Grenfell Tower fire: What we know so far as the death toll rises
The huge fire engulfed the block of flats in west London.
Twelve people have died and more are feared dead after a huge fire destroyed a tower block in west London.
Here’s what we know so far:
The number of deaths is expected to rise again
Commander Stuart Cundy of the Metropolitan Police said: “I can confirm that there are now 12 people that have died that we know of.
“This is going to be a long and complex recovery operation and I do anticipate that the number of fatalities will sadly increase beyond those 12.”
Emergency crews are now searching for bodies among the charred wreckage.
Firefighters managed to rescue 65 people
Steve Apter, director of safety and assurance at London Fire Brigade, said firefighters had battled through “particularly arduous conditions” to reach the top floor.
Cundy said that while every floor had been accessed, the whole building had not been searched, adding: “I don’t anticipate that there will be further survivors.”
74 people are being treated in hospital
NHS England said the patients were treated in six hospitals across London.
34 patients remain in hospital including 18 who are in critical care.
The fire started in the middle of the night
Crews were first called to the scene in Latimer Road at 12.54am on Wednesday.
Forty appliances containing more than 200 firefighters attended the scene, with a number receiving minor injuries.
The cause isn’t yet known
London Fire Brigade said the cause of the fire, which tore through the 24-storey building, is still being investigated.
But several residents reported one man had said it started in his faulty fridge.
There are calls for a major investigation into how this happened
Built in 1974, Grenfell Tower was recently refurbished at a cost of £8.6 million, with work completed in May last year.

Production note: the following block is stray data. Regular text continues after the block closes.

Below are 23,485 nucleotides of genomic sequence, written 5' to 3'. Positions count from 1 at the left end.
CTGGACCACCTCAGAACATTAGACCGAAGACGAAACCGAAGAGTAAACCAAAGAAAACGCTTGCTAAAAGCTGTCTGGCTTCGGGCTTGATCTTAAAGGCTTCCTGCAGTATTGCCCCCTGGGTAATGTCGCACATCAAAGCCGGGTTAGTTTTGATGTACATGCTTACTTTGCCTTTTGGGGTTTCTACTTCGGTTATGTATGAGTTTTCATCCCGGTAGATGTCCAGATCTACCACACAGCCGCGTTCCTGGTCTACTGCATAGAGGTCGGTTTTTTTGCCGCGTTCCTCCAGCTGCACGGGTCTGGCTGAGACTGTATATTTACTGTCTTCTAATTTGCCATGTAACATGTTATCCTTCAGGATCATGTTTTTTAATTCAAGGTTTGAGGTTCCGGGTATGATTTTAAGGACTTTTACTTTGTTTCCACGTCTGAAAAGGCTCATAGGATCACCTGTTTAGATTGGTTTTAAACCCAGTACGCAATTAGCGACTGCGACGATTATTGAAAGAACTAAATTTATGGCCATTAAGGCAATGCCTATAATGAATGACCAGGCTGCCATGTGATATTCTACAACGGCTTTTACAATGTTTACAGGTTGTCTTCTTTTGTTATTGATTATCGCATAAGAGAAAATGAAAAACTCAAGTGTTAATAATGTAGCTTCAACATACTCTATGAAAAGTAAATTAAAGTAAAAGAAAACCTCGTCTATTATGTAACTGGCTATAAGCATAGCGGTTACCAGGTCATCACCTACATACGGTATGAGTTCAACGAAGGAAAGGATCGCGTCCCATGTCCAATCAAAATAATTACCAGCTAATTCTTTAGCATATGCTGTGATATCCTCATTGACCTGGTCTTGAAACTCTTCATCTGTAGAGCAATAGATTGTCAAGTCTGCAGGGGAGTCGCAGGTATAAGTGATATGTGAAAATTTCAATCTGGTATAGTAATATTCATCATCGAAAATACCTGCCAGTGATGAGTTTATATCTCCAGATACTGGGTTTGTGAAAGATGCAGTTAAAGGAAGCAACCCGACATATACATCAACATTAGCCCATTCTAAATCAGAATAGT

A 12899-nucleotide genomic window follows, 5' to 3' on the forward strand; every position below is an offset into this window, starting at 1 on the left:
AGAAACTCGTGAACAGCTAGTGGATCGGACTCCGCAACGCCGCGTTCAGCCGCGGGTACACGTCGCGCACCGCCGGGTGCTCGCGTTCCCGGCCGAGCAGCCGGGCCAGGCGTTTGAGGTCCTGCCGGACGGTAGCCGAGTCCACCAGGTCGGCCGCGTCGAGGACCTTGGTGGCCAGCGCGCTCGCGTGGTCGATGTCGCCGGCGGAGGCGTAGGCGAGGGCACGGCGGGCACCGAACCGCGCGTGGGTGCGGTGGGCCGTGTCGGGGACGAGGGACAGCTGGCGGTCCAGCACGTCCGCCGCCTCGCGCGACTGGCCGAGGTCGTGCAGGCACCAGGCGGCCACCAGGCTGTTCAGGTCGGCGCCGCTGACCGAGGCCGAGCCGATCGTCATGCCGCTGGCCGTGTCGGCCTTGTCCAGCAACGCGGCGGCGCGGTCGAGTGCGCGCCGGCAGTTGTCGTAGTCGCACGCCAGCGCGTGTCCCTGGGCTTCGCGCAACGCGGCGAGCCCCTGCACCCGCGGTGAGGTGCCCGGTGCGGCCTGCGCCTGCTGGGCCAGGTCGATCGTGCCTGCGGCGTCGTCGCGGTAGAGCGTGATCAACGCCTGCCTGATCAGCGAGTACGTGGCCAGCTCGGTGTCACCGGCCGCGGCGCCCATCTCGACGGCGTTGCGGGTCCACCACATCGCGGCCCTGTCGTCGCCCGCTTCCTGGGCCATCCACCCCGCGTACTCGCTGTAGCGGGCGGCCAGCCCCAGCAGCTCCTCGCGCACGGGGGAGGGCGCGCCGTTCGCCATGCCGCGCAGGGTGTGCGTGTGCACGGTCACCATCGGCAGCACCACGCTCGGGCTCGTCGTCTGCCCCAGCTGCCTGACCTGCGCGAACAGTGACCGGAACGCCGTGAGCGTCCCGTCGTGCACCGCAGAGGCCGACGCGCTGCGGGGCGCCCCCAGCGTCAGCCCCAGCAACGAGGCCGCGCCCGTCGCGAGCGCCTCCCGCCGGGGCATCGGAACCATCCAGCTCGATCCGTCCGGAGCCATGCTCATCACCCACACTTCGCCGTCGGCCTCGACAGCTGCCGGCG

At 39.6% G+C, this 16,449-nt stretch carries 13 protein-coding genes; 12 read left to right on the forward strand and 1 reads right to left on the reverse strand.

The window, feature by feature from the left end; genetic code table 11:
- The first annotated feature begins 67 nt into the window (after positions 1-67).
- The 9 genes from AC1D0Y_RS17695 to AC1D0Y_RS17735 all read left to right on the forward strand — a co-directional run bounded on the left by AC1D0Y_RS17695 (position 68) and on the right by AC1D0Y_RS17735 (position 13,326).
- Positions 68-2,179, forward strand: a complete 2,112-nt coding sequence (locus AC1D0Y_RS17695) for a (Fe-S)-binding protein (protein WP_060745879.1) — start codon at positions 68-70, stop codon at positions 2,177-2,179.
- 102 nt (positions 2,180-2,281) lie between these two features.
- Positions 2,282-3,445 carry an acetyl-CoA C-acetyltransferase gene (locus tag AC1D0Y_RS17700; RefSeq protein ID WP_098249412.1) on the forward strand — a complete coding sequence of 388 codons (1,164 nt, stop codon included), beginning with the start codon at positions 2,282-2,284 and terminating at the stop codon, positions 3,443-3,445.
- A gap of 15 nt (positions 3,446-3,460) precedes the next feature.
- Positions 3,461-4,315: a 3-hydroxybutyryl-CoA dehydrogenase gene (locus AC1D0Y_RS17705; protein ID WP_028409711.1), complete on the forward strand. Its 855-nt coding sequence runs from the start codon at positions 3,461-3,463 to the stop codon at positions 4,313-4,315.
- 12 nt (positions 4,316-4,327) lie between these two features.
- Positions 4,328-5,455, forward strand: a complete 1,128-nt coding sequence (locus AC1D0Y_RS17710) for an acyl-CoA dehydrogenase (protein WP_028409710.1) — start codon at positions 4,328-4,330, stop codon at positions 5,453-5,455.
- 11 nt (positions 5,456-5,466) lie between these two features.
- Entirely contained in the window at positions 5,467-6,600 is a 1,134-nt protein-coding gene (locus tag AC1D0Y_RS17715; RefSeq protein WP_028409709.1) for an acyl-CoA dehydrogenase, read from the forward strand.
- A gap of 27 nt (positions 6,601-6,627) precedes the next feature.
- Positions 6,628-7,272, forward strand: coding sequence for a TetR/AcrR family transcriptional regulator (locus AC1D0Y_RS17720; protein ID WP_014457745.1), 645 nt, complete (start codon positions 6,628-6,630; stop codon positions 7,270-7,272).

It raises questions about how the fire spread so rapidly through the block.
Kensington and Chelsea Borough council admitted it had received complaints over the works.
A blog post from Grenfell Action Group in November said “only a catastrophic event” would expose the concerns residents had.
Politicians have reacted to the incident
Prime Minister Theresa May said there will be a “proper investigation” following the Grenfell Tower fire, adding: “If there are any lessons to be learned they will be, and action will be taken.”
Labour leader Jeremy Corbyn said “searching questions” need to be asked about what happened, suggesting spending cuts could have contributed to the deadly fire.
He said: “If you deny local authorities the funding they need, then there is a price that’s paid.”
London Mayor Sadiq Khan had visited the scene earlier in the day and said in a statement he has been in talks with government ministers.
Locals have been donating food, clothes and money
People have been bringing bags of supplies to several locations in the area, including Rugby Portobello Centre, Latymer Community Church and the Maxilla Social Club.
A crowdfunding page has been set up to raise money for the victims, which has raised over £236,000.
A casualty bureau has been set up for anyone concerned about friends and family on 0800 0961 233.